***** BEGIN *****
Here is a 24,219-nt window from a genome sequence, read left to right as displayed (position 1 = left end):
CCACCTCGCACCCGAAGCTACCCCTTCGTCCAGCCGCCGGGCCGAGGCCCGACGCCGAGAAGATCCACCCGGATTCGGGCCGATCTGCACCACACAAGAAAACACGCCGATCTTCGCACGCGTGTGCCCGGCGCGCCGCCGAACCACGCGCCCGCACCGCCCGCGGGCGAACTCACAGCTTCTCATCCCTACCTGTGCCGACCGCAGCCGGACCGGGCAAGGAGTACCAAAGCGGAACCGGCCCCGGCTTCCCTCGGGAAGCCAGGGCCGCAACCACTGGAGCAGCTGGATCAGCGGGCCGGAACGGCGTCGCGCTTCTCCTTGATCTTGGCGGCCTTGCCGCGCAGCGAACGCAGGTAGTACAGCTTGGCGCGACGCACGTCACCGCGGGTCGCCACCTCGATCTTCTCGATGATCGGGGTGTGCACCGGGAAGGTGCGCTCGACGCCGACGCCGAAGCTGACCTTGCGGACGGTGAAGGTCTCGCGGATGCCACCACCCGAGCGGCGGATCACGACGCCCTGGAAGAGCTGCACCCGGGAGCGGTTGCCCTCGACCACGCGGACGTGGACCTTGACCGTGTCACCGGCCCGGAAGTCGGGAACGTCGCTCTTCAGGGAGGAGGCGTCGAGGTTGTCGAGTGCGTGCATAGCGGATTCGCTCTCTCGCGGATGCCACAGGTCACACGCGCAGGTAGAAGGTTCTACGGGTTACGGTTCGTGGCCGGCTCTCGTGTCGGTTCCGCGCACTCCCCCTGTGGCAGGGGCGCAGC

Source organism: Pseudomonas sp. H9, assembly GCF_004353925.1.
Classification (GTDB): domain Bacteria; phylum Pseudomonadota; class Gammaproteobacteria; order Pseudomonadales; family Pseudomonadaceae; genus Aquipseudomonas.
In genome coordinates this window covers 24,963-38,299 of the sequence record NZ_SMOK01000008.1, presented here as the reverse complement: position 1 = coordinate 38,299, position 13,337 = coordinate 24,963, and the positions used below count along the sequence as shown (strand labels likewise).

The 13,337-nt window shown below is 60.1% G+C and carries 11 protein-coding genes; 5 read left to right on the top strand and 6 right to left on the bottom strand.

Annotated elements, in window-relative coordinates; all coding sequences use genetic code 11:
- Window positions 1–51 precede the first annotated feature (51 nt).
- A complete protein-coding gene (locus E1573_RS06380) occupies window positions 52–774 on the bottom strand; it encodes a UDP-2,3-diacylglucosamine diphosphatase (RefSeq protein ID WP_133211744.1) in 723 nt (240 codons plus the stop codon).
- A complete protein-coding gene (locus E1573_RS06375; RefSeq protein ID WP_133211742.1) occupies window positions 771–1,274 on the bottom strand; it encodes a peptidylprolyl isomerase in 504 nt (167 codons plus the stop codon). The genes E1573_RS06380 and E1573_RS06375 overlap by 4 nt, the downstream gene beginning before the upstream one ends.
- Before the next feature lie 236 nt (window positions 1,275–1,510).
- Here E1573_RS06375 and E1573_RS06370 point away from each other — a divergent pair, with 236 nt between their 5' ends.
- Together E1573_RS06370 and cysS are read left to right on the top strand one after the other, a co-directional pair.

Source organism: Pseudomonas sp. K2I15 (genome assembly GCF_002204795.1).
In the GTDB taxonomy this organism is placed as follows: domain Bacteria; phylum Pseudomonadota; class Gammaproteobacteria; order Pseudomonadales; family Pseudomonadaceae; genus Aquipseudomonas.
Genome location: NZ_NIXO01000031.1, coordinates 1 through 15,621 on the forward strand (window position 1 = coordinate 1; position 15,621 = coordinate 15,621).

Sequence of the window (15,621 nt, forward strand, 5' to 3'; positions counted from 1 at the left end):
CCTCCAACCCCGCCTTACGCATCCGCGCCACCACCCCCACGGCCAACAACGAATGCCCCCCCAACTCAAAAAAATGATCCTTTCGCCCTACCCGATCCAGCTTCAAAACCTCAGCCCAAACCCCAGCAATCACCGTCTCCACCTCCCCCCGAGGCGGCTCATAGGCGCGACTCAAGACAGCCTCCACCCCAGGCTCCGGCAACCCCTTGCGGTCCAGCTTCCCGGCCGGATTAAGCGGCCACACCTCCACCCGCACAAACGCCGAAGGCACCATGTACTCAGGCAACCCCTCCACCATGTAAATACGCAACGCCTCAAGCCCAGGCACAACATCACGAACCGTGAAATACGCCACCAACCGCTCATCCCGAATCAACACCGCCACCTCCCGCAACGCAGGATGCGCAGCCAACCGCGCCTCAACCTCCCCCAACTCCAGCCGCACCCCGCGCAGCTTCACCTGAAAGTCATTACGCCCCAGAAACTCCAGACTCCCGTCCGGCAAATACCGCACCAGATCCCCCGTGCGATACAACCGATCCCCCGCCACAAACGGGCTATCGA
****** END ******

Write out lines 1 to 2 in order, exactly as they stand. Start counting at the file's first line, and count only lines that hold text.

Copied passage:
Here is a 24,219-nt window from a genome sequence, read left to right as displayed (position 1 = left end):
CCACCTCGCACCCGAAGCTACCCCTTCGTCCAGCCGCCGGGCCGAGGCCCGACGCCGAGAAGATCCACCCGGATTCGGGCCGATCTGCACCACACAAGAAAACACGCCGATCTTCGCACGCGTGTGCCCGGCGCGCCGCCGAACCACGCGCCCGCACCGCCCGCGGGCGAACTCACAGCTTCTCATCCCTACCTGTGCCGACCGCAGCCGGACCGGGCAAGGAGTACCAAAGCGGAACCGGCCCCGGCTTCCCTCGGGAAGCCAGGGCCGCAACCACTGGAGCAGCTGGATCAGCGGGCCGGAACGGCGTCGCGCTTCTCCTTGATCTTGGCGGCCTTGCCGCGCAGCGAACGCAGGTAGTACAGCTTGGCGCGACGCACGTCACCGCGGGTCGCCACCTCGATCTTCTCGATGATCGGGGTGTGCACCGGGAAGGTGCGCTCGACGCCGACGCCGAAGCTGACCTTGCGGACGGTGAAGGTCTCGCGGATGCCACCACCCGAGCGGCGGATCACGACGCCCTGGAAGAGCTGCACCCGGGAGCGGTTGCCCTCGACCACGCGGACGTGGACCTTGACCGTGTCACCGGCCCGGAAGTCGGGAACGTCGCTCTTCAGGGAGGAGGCGTCGAGGTTGTCGAGTGCGTGCATAGCGGATTCGCTCTCTCGCGGATGCCACAGGTCACACGCGCAGGTAGAAGGTTCTACGGGTTACGGTTCGTGGCCGGCTCTCGTGTCGGTTCCGCGCACTCCCCCTGTGGCAGGGGCGCAGC